When Companies Give, We All Win

Using corporate social responsibility to build a better community while building your business


By:  Emma Inman

Emma Inman

Corporate Social Responsibility, or CSR, has been around for decades but consumer awareness has grown tenfold in the last few years. Now many consumers are make purchasing decisions based on a businesses’ CSR or commitment to the community, environment and their employees.  And millennials are choosing to work for companies based on their perceptions of employers’ engagement in initiatives that make their communities and the world a better place.  So those businesses that didn’t care so much in the past about their role in helping the universe should jump on the CSR bandwagon.

For many consumers, CSR impacts not only brand perceptions but a cadre of personal decisions including which products or services they recommend to their friends, where to shop and even what investments to make or where to place their 401(k) dollars.

I have the privilege to work for a company that truly believes in giving back.  It’s part of Cox Communications’ culture, so it makes my job a whole lot easier when it comes to telling our story.  Some people view CSR as a company’s “window dressing” and an attempt to disillusion consumers and government agencies.   At Cox Communications that’s not the case.  As a family owned business founded on the principals of doing good in the community, being a good community citizen is engrained in our DNA, embodied in our mission and demonstrates to our customers what we stand for.  Can your company say that?

Generally, CSR falls into three types of activities:
Corporate philanthropy. This is the area most people think of when they think of CSR. Businesses provide grants or sponsorships to support non-profits in the community from giving to the arts, homeless or hunger relief, to health organizations or others. Businesses also lend their people resources through community volunteerism initiatives either when limited funding is available or to augment financial investments they make in the community. Corporate philanthropy is often tied to corporate priorities. For instance as a technology company, Cox supports youth and education initiatives, including STEM learning programs, with technology and through financial support. Corporate philanthropy builds credibility in the community and with employees.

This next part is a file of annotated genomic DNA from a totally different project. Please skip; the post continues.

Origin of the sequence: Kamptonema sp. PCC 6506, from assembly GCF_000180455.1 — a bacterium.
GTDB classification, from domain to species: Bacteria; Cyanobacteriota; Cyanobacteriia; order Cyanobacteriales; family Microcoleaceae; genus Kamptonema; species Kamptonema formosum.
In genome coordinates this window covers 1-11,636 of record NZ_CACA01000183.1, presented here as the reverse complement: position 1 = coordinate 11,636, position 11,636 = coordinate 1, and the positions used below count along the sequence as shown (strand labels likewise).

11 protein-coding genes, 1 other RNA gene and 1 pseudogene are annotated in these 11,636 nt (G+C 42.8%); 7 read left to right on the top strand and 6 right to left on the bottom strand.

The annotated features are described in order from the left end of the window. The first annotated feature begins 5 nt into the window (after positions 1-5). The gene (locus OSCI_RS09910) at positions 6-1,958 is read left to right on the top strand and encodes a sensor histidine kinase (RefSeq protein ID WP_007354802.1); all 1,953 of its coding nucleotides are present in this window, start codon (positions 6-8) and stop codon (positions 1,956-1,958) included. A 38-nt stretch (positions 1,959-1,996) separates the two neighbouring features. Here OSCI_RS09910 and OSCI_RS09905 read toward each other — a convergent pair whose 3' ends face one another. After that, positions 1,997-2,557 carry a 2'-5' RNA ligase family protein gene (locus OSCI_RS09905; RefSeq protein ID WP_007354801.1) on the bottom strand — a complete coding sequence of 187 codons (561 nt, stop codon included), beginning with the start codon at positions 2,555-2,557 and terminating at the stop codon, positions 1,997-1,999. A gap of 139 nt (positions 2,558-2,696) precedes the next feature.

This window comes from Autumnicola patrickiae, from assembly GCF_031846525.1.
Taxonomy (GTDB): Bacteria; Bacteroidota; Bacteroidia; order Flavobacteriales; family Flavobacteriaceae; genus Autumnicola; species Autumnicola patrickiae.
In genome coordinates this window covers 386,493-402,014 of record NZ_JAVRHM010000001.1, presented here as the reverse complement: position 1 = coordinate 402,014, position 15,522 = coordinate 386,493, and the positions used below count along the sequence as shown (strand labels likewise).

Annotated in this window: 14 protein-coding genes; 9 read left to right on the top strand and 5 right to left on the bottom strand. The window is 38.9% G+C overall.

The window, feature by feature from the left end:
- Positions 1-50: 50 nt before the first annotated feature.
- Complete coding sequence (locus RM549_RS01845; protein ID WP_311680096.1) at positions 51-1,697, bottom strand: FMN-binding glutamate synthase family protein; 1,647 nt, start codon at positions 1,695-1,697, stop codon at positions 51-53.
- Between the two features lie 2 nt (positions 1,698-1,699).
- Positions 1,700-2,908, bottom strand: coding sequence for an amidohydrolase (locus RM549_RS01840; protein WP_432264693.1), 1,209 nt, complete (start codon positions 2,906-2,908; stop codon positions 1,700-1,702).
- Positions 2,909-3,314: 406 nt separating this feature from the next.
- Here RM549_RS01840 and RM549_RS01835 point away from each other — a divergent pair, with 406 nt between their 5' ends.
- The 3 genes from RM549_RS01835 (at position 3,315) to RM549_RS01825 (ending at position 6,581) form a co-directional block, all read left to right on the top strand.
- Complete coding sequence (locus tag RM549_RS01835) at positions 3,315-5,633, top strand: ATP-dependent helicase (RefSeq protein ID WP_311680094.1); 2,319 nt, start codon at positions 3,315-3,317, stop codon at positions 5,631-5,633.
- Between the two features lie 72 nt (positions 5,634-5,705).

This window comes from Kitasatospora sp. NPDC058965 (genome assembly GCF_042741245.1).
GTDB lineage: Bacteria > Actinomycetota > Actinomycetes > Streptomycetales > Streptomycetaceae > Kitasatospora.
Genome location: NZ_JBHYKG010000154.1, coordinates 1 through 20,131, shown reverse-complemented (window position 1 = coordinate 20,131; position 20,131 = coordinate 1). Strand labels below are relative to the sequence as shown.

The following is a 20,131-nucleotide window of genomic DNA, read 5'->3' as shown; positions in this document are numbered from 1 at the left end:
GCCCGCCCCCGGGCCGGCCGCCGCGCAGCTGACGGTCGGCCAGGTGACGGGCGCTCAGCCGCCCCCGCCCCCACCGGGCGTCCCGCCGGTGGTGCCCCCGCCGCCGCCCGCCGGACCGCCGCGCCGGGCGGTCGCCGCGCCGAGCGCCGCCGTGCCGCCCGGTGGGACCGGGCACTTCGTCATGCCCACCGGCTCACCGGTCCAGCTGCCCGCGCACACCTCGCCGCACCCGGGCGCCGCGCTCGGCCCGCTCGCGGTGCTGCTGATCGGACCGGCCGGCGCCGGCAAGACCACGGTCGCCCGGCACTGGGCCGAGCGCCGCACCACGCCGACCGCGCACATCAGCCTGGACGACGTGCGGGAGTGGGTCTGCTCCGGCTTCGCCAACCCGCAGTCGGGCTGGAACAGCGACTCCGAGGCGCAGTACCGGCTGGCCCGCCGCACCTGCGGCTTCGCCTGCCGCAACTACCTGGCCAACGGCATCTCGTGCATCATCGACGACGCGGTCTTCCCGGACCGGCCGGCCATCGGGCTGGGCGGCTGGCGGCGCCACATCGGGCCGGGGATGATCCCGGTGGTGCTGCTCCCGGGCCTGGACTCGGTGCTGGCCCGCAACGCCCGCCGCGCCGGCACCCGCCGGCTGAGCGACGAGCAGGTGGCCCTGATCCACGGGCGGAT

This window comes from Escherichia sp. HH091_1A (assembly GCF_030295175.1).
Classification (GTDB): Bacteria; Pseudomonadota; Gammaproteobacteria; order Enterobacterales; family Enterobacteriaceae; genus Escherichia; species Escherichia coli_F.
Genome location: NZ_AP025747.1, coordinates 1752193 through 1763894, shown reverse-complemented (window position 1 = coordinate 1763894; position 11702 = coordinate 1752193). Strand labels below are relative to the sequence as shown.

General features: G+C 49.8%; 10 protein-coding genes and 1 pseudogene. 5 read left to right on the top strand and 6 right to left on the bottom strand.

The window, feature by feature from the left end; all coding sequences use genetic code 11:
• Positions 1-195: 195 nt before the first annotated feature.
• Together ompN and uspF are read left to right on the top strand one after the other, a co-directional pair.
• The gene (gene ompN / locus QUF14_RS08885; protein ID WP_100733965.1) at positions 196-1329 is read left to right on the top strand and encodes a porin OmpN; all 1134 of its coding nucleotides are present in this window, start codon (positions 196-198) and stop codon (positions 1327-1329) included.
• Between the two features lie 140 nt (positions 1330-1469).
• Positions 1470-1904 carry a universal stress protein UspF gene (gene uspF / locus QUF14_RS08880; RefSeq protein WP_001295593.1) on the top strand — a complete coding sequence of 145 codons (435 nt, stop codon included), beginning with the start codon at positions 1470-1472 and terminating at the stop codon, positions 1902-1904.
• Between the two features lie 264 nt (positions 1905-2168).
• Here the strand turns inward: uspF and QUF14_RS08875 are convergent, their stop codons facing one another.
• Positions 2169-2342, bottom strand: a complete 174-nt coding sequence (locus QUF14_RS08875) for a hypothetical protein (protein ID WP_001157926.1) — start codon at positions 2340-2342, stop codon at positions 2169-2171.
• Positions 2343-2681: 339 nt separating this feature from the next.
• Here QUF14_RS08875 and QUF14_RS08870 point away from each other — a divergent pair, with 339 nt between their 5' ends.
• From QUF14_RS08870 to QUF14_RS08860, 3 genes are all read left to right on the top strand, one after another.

Operational effectiveness and risk management. Examples here may include diversity initiatives or sustainability programs, where the goal is to ensure that businesses are demonstrating that they are fully in compliance (or go above and beyond) with industry regulations. These programs also provide businesses with significant value and support external community relationships and mitigate operational risk.

Business drivers and value creation. CSR activities in this category, which provide the greatest value to businesses, demonstrate a shared value model where businesses and communities are working hand-in-hand to address social issues and needs in a way that is most meaningful within a community.  On this business side, these activities generate innovation and drive business sustainability.  On the community side, these programs offer significant impact to meet community needs.  Examples here may be organizations in our community who support Main Street Child Development Center and Stafford Junction, having a meaningful impact on at-risk children and their families through educational programming. Or the Cox Communications’ Connect2Compete program, that is bridging the digital divide for low-income families by providing those families with low-cost access to home internet services. Programs like these are a win-win for the business and the communities where corporate employees live, work, and raise families.

So what do consumers think about companies that are socially responsible?  According to the 2015 Nielsen Global Corporate Sustainability Report where 30,000 consumers were polled in 60 countries, 55 percent of consumers are willing to pay more for products and services provided by companies that are committed to positive social and environmental impact, with the numbers for North America and Europe being 40-42 percent.   Based on retail sales alone, Neilsen reports that 20 brands in nine countries that had sustainability claims promoted through marketing and public relations, on average increased their sales from 2-5 percent and those with brands that didn’t, sales only rose one percent. Consumers are interested in collaboration, the environment, investing in the community, corporate engagement and they are rewarding those companies that have strong CSR programs.

If your company hasn’t considered focusing on CSR, it’s time you did.  When companies give, we all win.

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